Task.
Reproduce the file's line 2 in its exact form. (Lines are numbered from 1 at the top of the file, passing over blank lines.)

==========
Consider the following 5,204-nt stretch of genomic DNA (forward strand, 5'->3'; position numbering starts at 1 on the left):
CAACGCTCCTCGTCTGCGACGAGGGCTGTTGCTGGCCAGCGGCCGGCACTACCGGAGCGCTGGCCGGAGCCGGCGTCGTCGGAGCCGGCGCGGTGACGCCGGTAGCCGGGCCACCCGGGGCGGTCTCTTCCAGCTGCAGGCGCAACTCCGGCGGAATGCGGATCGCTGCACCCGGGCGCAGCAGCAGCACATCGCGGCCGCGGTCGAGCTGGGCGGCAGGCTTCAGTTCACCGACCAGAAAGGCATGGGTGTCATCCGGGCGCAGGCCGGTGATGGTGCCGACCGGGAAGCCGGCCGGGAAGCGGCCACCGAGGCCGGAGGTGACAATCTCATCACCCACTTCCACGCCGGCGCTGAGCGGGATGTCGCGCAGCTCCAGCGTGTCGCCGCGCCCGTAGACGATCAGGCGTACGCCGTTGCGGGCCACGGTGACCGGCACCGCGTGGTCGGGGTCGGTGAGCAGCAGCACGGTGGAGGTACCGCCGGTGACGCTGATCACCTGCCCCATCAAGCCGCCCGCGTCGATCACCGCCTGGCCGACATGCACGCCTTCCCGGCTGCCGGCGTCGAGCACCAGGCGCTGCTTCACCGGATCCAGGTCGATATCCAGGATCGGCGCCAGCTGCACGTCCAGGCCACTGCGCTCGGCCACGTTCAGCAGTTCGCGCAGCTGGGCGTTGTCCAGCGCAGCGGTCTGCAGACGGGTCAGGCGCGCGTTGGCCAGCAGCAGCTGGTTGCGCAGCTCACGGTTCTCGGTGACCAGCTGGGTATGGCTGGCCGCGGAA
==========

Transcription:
CAACGCTCCTCGTCTGCGACGAGGGCTGTTGCTGGCCAGCGGCCGGCACTACCGGAGCGCTGGCCGGAGCCGGCGTCGTCGGAGCCGGCGCGGTGACGCCGGTAGCCGGGCCACCCGGGGCGGTCTCTTCCAGCTGCAGGCGCAACTCCGGCGGAATGCGGATCGCTGCACCCGGGCGCAGCAGCAGCACATCGCGGCCGCGGTCGAGCTGGGCGGCAGGCTTCAGTTCACCGACCAGAAAGGCATGGGTGTCATCCGGGCGCAGGCCGGTGATGGTGCCGACCGGGAAGCCGGCCGGGAAGCGGCCACCGAGGCCGGAGGTGACAATCTCATCACCCACTTCCACGCCGGCGCTGAGCGGGATGTCGCGCAGCTCCAGCGTGTCGCCGCGCCCGTAGACGATCAGGCGTACGCCGTTGCGGGCCACGGTGACCGGCACCGCGTGGTCGGGGTCGGTGAGCAGCAGCACGGTGGAGGTACCGCCGGTGACGCTGATCACCTGCCCCATCAAGCCGCCCGCGTCGATCACCGCCTGGCCGACATGCACGCCTTCCCGGCTGCCGGCGTCGAGCACCAGGCGCTGCTTCACCGGATCCAGGTCGATATCCAGGATCGGCGCCAGCTGCACGTCCAGGCCACTGCGCTCGGCCACGTTCAGCAGTTCGCGCAGCTGGGCGTTGTCCAGCGCAGCGGTCTGCAGACGGGTCAGGCGCGCGTTGGCCAGCAGCAGCTGGTTGCGCAGCTCACGGTTCTCGGTGACCAGCTGGGTATGGCTGGCCGCGGAA